Former political prisoner and civil activist Hossein Ronaghi says he has been summoned by the Iranian judiciary to face new accusations. On November 21, Ronaghi posted an image of the summons on the social media platform X, accompanied by a caption stating: <I have been summoned to Branch 1 of the Evin Prosecutor's Office regarding new charges and a new case.> <We are unaware of the specifics of the accusation or the new case, but I will go to the prosecutor's office in the coming days. It is likely that the new case is related to my statements regarding the killing of Armita Geravand,> he added. Armita is a 16-year-old girl who was assaulted at a Tehran metro station on October 1 for not wearing a headscarf. She died after being in a coma for 28 days. Following Armita's death, Ronaghi denounced the <killing> of the teenager. Ronaghi has been arrested and convicted multiple times in the past. His most recent arrest occurred in the early days of the nationwide protests that erupted in September 2022.
Ronaghi was released from prison on bail on November 26 of last year.>>
Iranwire - Nov 20, 2023 - By MARYAM DEHKORDI
<<Suppression of Women's Rights in Iran Intensifies
The UN General Assembly's committee on social, humanitarian and cultural issues approved a Canada-drafted resolution earlier this week that condemns the widespread and serious human rights violations being committed by the Islamic Republic of Iran. The resolution highlighted the plight of Iranian women who face systematic discrimination and oppression. One of the most egregious examples of this oppression is the requirement for women and girls to wear a headscarf in public, which is a source of ongoing protest. This report details the experiences of Iranian women who have been subjected to abuse at the hands of the security forces in the past weeks for simply exercising their basic rights and freedoms.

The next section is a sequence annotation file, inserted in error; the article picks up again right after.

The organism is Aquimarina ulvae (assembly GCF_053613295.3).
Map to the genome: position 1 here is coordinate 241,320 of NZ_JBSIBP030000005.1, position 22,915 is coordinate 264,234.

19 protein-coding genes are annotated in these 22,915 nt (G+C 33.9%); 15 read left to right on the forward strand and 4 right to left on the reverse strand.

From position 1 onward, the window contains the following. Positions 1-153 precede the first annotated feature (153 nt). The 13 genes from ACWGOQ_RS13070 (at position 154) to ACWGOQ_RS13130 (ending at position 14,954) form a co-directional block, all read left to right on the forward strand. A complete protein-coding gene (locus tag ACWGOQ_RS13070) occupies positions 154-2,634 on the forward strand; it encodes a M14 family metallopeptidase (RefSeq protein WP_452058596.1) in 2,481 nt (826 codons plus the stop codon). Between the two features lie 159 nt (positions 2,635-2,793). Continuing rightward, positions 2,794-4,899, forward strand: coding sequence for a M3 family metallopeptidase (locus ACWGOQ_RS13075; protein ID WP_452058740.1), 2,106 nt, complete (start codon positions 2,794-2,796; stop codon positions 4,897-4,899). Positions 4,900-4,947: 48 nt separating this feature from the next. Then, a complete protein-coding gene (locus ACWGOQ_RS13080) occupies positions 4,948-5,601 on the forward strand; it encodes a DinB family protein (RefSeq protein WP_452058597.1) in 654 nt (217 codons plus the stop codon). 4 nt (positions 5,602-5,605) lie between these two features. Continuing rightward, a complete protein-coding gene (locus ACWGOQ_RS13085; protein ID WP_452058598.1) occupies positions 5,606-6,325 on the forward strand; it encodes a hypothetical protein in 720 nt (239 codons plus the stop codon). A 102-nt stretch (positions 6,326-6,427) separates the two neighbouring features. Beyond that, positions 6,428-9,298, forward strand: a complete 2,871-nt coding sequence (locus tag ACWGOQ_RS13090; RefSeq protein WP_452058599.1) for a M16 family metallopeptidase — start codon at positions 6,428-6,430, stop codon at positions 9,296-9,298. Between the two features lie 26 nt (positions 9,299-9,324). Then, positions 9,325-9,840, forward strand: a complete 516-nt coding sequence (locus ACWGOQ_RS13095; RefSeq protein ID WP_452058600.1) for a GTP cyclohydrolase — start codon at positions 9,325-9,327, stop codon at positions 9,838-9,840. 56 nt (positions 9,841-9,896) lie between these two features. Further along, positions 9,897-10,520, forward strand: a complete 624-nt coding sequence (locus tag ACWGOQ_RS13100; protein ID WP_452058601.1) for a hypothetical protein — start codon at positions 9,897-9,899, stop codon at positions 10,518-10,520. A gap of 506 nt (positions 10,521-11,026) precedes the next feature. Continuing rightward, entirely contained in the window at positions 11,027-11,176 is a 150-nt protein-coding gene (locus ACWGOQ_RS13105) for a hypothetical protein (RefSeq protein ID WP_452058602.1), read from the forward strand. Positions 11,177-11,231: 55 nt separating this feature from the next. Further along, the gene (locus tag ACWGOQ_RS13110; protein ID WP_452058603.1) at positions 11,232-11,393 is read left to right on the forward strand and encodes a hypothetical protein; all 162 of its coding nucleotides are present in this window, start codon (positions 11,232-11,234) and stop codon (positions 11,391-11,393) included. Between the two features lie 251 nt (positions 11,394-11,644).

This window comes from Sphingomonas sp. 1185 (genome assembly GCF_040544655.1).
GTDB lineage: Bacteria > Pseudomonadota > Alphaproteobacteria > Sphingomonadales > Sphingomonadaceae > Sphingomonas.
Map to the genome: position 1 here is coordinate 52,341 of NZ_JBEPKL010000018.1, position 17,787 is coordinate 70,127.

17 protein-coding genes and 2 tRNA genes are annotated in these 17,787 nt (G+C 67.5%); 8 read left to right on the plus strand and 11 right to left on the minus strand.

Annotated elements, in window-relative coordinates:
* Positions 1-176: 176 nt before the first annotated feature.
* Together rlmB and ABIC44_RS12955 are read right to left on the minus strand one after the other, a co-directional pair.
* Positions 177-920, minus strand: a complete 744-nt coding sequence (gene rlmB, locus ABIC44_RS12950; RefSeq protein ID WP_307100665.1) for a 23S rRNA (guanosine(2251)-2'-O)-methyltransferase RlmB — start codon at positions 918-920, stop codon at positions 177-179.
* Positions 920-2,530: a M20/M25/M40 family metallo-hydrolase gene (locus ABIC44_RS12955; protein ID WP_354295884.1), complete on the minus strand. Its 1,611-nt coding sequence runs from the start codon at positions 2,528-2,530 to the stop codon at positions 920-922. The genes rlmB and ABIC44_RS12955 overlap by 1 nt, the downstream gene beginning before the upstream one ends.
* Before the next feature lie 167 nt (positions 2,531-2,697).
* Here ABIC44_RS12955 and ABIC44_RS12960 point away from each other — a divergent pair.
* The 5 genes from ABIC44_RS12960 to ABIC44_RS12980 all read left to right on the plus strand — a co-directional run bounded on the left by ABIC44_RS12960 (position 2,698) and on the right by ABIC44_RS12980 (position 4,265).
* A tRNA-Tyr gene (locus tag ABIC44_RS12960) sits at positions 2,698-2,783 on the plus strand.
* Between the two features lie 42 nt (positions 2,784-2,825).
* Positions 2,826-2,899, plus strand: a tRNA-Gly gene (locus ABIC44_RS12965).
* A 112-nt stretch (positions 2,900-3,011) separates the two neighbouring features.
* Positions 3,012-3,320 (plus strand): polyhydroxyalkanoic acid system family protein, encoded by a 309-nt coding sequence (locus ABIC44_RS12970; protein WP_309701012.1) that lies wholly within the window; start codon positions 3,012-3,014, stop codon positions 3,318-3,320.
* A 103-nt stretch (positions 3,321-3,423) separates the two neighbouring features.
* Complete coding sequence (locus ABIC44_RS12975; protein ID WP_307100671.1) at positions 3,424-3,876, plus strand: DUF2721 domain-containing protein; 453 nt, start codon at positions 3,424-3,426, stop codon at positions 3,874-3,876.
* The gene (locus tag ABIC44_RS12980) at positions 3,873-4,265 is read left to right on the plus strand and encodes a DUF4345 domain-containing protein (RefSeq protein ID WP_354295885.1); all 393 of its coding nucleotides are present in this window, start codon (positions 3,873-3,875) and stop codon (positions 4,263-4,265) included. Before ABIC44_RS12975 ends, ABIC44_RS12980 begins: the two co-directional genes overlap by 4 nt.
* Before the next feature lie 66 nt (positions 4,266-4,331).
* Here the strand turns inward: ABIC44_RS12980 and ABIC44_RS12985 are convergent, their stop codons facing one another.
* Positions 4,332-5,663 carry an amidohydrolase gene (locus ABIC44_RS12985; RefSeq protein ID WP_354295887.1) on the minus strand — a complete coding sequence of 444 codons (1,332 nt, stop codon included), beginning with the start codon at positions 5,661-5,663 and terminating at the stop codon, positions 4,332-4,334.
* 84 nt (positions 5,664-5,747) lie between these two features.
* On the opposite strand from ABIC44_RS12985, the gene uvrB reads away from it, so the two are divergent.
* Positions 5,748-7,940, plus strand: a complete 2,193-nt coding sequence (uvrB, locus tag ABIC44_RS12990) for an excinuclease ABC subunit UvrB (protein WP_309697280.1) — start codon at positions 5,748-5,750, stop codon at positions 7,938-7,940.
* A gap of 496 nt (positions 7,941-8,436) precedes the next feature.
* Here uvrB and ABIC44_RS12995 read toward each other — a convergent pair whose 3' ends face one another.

Urmia, October 2023
<I was utterly exhausted. I was going home after a long day at work. My energy was completely drained. While waiting at a red light, I instinctively reached for a cigarette. I had just started smoking when I noticed a police officer calling my license plate. They instructed me to pull over.> This incident is recounted by a woman living in the northwestern city of Urmia: <The officer inquired, 'Do you smoke?' His tone was laced with disapproval. 'Aren't you ashamed? A woman smoking in the street?' I was taken aback by his judgmental attitude. He continued: 'If you fail to abide by hijab regulations and don't seek treatment for your smoking habit, you're corrupting society.' Then he fined me.> She later experienced a similar experience: <I was fined once again for smoking behind the wheel. I asked the police officer: 'Do you fine men for smoking in their cars?' He didn't respond and threatened to impound my car.>